For five of the following six passages, identify the author and specific text. Indicate the form of the work (story, essay, or poem). In a well-developed paragraph, analyze the meaning of the quote and explain its significance to the work as a whole. For instance, how does the passage reveal theme or show characteristics of language use common to the entire work? [For example, does the quote employ metaphor, allusions, rhyme, dialect, formal language, irony? What effects are achieved by this language?] The discussion for each quote is worth 15 points.
Suddenly, her mother knelt on the floor and took her by the wrists. “Rosie,” she said urgently, “Promise me you will never marry!” Shocked more by the request than the revelation, Rosie stared at her mother’s face. Jesus, Jesus, she called silently, not certain whether she was invoking the help of the son of the Carrascos or of God, until there returned sweetly the memory of Jesus’ hand, how it had touched her and where.
When Aunt is dead, her terrified hands will lie
Still ringed with ordeals she was mastered by.
The tigers in the panel that she made Will go on prancing, proud and unafraid.
In your hand is the brown bag. On the ground before you is the jumble it held–so much like the jumble in the bags, could they be emptied, that all might be dumped in a single heap and the bags refilled without altering the content of any greatly. A bit of colored glass more or less would not matter. Perhaps that is how the Great Stuffer of Bags filled them in the first place–who knows?
Think not for this, however, the poor treason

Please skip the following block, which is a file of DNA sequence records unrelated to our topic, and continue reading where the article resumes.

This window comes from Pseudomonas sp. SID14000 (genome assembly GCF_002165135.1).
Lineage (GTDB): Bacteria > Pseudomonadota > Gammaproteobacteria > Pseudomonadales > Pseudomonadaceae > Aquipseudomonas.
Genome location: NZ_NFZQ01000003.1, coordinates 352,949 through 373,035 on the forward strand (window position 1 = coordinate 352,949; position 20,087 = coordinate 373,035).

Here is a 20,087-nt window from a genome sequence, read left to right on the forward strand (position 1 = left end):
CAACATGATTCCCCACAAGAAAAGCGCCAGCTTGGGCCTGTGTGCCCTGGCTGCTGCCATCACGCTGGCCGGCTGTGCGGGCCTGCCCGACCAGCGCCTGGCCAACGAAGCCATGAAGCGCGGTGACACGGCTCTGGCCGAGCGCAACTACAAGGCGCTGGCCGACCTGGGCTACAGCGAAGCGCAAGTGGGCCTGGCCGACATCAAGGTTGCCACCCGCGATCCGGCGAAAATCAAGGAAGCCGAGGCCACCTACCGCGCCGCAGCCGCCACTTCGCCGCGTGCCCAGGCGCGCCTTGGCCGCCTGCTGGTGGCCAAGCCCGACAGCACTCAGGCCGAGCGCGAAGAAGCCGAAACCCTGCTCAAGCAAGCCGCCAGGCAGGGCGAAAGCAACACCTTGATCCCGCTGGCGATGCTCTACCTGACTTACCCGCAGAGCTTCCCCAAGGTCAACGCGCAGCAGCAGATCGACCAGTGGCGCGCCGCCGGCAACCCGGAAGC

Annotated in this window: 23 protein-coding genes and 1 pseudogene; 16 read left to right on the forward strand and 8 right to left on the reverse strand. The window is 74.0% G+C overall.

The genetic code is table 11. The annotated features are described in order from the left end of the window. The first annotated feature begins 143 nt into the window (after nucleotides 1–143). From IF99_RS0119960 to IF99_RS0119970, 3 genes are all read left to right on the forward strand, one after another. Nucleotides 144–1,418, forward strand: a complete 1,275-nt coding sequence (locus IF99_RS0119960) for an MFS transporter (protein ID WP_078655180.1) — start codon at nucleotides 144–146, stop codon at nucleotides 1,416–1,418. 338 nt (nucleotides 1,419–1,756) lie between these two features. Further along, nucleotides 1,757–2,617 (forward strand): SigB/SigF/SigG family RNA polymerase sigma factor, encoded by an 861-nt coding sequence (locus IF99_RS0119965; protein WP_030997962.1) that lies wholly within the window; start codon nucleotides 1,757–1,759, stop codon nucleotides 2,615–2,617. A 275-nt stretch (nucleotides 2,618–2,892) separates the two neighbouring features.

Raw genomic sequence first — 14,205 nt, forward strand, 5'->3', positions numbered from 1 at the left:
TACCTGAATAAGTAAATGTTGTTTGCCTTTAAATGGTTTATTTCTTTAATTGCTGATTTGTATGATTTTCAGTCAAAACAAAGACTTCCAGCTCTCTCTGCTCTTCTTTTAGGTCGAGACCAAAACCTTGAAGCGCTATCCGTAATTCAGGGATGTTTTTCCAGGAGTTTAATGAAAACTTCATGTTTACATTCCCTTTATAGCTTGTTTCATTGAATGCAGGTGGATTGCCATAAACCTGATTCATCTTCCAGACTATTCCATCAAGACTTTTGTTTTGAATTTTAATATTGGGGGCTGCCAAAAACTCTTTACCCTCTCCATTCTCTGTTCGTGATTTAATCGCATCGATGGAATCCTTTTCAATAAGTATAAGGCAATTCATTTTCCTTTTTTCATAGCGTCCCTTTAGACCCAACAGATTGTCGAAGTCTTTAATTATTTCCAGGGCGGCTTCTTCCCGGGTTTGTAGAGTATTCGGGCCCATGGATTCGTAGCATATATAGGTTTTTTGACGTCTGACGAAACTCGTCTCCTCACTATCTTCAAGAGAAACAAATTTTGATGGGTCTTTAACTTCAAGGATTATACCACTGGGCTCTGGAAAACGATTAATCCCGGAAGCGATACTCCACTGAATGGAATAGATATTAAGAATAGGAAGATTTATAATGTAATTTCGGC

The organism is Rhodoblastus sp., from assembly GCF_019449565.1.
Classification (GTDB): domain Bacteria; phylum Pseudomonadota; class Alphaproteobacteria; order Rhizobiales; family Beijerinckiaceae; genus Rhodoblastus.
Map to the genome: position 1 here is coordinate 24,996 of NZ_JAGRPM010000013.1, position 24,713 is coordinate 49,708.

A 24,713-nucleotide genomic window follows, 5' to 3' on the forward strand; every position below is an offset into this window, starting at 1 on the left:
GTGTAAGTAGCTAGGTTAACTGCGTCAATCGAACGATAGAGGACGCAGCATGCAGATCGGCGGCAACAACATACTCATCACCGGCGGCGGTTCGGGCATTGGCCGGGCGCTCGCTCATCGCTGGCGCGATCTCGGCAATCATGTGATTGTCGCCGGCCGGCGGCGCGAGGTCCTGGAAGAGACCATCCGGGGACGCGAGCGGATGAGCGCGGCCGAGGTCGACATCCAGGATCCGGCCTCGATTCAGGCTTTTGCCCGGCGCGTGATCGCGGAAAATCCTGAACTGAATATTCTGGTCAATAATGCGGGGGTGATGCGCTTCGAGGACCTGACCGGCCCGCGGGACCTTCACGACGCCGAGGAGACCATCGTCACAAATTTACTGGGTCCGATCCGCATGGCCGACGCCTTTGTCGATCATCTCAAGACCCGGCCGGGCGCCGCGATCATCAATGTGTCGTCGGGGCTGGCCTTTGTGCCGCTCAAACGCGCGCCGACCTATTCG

Of my stout blood against my staggering brain,
I shall remember you with love, or season
My scorn with pity, –let me make it plain:
I find this frenzy insufficient reason
For conversation when we meet again.
Did Persephone, snatched from the warm fields of Enna, peer half-consentingly down the abyss that opened at her feet? Paulina it must be owned, hung a moment over the black gulf of temptation. She would have found it easy to cope with a deliberate disregard of her grandfather’s rights; but young Winsloe’s unconsciousness of that shadowy claim was as much a natural function as the falling of leaves on a grave. His love was an embodiment of the perpetual renewal which to some tender spirits seems a crueller process than decay. On women of Paulina’s mold this piety toward implicit demands, toward the ghosts of dead duties walking unappeased among usurping passions, has a stronger hold than any tangible bond.
And she began to chat away to her husband in the friendliest and wifeliest fashion possible. When she had finished she asked him if he were not glad to hear that those who loved as did the young lovers whose secrets she had been keeping, were to be united; and he replied that indeed he was; that he would like every man to be as happy with a wife as he himself had ever been and ever would be.
“You did not always talk like that . . . . You must have been reading my American poetry books!”
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